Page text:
The leader looked her up and down again, brows furrowed. He didn’t even really look like a bad guy, just a guy who’d been in too many fights and drank a little too much and really wanted something. She was starting to think it didn’t have anything to do with her surprise delivery job. Maybe he really did want something she and Snarf had accidentally picked up. She smiled and lowered her hands, slowly.

“It’s okay,” she said softly. “You don’t have to threaten me. I want to help you. You want my help. Right?”

He nodded, narrowing his eyes in doubt. “It’s a - little stasis pod… about this size.” He measured, and Sal tried to school her face as he described the little thing she’d found Soewn in.

“That little thing?” she stalled. “It wasn’t worth anything.”

“It isn’t worth anything,” he agreed. “Did you look inside it?”

“Nope,” she lied. She wasn’t good at lying. She didn’t like how greasy it made her feel. But there was an infant in the cockpit depending on her. “But it couldn’t have held anything too amazing.”

“It doesn’t. Just hand it over, and I’ll… take care of it.”

“And by take care of…”

He smiled grimly. He probably knew she’d been lying. He looked hopeless.

“And you’re gonna take care of me too, aren’t you.” It wasn’t a question, but it was quiet enough that the men who’d gone into the cargo bay hadn’t heard her.

The leader’s smile faded. “Tell me where it is.”

“Just let me take care of it,” she whispered. “You don’t have to do this.”

He shook his head. “It can’t get to Dargo. I can’t let it. You don’t understand, kid-”

“I understand,” she said, taking a step toward him. “You got this big decision on you, and it doesn’t feel fair, but you think you have to do it. You think that’s the choice you gotta make. But it isn’t. It isn’t.”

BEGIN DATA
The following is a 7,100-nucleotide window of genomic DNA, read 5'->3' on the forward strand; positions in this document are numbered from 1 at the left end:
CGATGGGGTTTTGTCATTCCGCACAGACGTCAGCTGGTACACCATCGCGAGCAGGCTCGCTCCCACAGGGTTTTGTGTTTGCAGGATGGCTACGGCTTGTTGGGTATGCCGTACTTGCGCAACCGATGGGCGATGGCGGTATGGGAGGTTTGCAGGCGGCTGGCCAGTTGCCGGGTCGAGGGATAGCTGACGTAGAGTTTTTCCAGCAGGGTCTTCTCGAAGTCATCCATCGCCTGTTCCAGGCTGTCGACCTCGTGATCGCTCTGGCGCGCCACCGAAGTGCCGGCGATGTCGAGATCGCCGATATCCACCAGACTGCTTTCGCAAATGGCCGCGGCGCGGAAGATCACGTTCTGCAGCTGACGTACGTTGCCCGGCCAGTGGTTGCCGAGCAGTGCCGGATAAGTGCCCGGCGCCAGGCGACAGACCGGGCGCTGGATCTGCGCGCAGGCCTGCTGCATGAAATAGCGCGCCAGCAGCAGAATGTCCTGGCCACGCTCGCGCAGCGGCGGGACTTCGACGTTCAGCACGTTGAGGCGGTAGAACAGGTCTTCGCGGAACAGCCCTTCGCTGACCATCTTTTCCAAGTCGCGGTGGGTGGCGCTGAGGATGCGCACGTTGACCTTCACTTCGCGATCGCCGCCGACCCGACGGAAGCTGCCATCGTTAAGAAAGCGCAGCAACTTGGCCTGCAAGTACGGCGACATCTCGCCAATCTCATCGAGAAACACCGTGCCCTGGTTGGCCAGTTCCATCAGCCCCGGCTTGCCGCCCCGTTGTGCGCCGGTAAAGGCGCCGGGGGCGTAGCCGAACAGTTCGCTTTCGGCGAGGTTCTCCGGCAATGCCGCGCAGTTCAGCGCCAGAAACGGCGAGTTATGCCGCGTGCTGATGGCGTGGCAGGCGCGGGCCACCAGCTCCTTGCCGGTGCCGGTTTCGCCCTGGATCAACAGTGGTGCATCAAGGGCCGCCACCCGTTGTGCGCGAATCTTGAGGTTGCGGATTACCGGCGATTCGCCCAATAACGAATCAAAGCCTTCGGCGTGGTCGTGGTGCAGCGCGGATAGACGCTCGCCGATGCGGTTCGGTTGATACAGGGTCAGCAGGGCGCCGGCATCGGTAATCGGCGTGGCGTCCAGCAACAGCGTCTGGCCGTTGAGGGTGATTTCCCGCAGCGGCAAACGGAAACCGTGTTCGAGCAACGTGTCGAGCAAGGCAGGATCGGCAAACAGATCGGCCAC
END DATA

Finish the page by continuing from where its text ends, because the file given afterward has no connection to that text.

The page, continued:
He stared at her. Then the spell was broken by the voice of one of his men, calling out from the cargo bay.

“It ain’t in here!”

Sal’s eyes went wide. Even as the other guy was suggesting it was in Cargo Two, the leader was rounding on her, pushing her against the wall, his hand around her throat, her feet dangling. “Where is it!” he hissed.

“Dunno,” she choked out, then a blaster discharged and they both toppled. He slumped forward onto her, stunned victim of a pickpocket. She pushed him off of her and clutched the little two shot micro to her chest, heart racing. She whirled around to catch one of the other two off guard, but even as he fell, the other one started firing. She threw the spent hold out away and dashed madly for Cargo Two, fumbling with the inside controls to close and lock the door as her last opponent tripped around boxes in Cargo One trying to get to her.

“Where is it, where is it!” she muttered, digging through junk. Snarf had set it up, a trap for her when they were playing, but she’d never fallen for it because she did inventory every week and Snarf’s little control box was never on the manifest. Thank gorbas she’d left it in place though - a HAH. Sal swooped down onto the control box and ran to the far wall before pressing Snarf’s shiny red button. Across the ship in Cargo One, a tiny boom and resulting strangled yelp were heard, followed by the clatter of the third guy falling to the ground.

Sal wasn’t quite out of the blast radius herself, but she’d been shielded by a door and lots of junk, and Snarf was good enough that she wouldn’t have set up a stun grenade that would also take herself out. Sal got to her feet and stumbled to the door. Her nice, clean ship was suddenly littered with snoozing humans. She rubbed at her eye and blinked the dizzyness out of her vision, thinking fast.

Moments later, she was heading back toward the cargo bays. Anything not tied down was floating, including her. She pulled herself along by the walls and then one by one, pushed each human toward the airlock in her ceiling. She pushed the first one through and winced when he caught the other ship’s gravity and thumped into the floor hard.

Oops. But there wasn’t anything she could do about it. She pushed the other two in, turned her own gravity back on, tended to their booboos from falling, and then took advantage of the rest of the time she had while they were out cold to explore a little of their ship, dig into their computer, and finally set the docking clamps on a delay long enough for her to get back to her ship and close off the airlock.

Time to figure out just what she’d gotten herself into.

Part 4